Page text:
Evarcha culicivora is a tiny spider that lives around Lake Victoria in East Africa, and it has a taste for blood. Don’t worry about one biting you like Dracula on eight legs, though. The spider doesn’t have the piercing mouthparts to get through your skin and into your veins. Instead, it goes about vampirism in a more roundabout way.
With its acute eyesight and smell and the ability to leap several feet, the spider is an excellent bug stalker. Given a choice of prey in laboratory experiments, E. culicivora shows a clear preference for female mosquitoes that have recently fed on mammal blood, and can even sniff out these blood-filled skeeters without even seeing them. It’s the only animal scientists know of that chooses its prey based on the prey’s own meals.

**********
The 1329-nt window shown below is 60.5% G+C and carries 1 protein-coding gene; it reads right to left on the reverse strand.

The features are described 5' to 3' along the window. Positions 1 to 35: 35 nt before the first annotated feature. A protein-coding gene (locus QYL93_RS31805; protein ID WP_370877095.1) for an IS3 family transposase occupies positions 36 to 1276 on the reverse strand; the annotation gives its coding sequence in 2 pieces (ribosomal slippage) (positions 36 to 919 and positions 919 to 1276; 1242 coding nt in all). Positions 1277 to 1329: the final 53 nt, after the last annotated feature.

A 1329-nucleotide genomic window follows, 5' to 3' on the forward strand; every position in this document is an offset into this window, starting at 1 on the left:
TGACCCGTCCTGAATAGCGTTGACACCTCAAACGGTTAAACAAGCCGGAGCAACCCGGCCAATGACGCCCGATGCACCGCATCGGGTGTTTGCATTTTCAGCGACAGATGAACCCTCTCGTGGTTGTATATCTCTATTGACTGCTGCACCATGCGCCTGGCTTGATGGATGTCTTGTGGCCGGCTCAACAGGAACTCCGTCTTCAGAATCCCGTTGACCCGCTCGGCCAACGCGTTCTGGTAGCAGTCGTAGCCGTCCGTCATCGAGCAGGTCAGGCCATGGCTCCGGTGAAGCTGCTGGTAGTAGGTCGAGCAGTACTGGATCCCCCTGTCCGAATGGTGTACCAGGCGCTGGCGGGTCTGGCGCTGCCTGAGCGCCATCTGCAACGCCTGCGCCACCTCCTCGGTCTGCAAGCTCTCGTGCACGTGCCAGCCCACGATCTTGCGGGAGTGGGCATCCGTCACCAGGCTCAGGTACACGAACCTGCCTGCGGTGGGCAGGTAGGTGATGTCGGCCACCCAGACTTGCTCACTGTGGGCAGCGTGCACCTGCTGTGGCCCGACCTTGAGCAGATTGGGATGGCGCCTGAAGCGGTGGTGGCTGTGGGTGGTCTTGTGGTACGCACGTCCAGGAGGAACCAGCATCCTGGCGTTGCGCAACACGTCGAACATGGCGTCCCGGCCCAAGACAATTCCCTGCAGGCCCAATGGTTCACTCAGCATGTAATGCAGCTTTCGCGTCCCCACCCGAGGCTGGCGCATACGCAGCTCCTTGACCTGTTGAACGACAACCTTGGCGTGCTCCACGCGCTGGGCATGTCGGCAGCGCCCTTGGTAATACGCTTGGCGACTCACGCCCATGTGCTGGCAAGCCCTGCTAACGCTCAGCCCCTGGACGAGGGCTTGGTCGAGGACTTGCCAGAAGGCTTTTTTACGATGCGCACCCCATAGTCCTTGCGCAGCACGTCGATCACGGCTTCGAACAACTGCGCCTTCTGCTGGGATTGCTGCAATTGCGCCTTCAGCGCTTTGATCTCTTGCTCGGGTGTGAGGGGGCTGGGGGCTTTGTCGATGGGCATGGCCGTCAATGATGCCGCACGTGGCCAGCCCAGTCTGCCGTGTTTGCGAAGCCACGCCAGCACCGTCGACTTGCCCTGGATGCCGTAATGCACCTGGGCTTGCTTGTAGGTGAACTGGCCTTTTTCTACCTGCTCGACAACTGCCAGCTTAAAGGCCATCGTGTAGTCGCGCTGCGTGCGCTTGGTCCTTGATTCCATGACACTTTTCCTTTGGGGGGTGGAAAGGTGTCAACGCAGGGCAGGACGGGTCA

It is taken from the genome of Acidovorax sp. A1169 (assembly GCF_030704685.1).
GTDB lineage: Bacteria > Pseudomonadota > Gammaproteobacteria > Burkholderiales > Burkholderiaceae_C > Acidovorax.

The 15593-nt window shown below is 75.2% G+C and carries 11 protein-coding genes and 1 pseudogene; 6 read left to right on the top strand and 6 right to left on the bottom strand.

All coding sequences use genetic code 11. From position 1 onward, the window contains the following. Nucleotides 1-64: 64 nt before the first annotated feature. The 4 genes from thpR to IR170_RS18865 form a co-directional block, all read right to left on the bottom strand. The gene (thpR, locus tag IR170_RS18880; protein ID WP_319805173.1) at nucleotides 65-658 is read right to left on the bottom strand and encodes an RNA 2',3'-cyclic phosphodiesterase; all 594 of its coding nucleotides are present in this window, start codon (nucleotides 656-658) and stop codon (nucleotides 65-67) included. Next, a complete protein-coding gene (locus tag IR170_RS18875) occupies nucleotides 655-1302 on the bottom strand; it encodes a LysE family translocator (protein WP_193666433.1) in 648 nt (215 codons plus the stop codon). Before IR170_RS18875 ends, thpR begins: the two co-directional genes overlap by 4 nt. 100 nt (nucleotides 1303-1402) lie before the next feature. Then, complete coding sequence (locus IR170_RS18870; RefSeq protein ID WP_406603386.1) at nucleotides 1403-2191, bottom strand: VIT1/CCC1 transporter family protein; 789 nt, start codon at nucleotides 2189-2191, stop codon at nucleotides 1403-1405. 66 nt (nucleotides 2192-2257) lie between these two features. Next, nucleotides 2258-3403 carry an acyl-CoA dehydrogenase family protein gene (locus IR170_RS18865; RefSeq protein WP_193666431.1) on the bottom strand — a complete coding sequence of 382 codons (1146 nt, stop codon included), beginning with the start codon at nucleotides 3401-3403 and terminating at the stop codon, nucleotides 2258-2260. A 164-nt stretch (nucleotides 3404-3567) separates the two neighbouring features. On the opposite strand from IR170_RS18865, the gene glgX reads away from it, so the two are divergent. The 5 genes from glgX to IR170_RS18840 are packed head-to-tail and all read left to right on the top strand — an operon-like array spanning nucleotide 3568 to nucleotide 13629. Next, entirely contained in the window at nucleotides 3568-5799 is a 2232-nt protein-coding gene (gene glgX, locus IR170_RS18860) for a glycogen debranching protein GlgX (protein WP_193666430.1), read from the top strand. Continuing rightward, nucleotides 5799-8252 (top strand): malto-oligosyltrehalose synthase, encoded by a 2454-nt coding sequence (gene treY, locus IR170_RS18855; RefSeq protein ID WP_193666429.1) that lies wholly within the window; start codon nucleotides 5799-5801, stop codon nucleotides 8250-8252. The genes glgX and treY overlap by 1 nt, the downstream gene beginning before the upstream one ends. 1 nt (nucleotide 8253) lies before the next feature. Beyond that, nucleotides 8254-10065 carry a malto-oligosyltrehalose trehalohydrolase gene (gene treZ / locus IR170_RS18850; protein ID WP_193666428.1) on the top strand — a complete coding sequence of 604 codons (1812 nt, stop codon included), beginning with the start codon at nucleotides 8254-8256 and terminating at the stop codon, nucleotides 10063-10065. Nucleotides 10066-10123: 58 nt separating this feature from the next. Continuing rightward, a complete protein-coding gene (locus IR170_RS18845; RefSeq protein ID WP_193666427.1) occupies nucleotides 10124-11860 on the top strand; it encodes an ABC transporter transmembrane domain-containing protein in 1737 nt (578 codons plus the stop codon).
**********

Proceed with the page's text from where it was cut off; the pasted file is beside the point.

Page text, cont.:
Going through a middleman saves the spiders a lot of trouble in their hunt for blood. Even if it had the right anatomical equipment for feeding directly on humans or other large animals, doing so could get it swatted or squashed. Hunting mosquitoes is much less risky.
The spiders’ indirect vampirism could be good for humans, too. They selectively target mosquitoes from the genus Anopeheles, one of the main vectors for malaria. The spiders can be as picky as they are because their sharp eyes allow them to distinguish different mosquito species based on posture, and different sexes based on the shape of the insects’ antennae.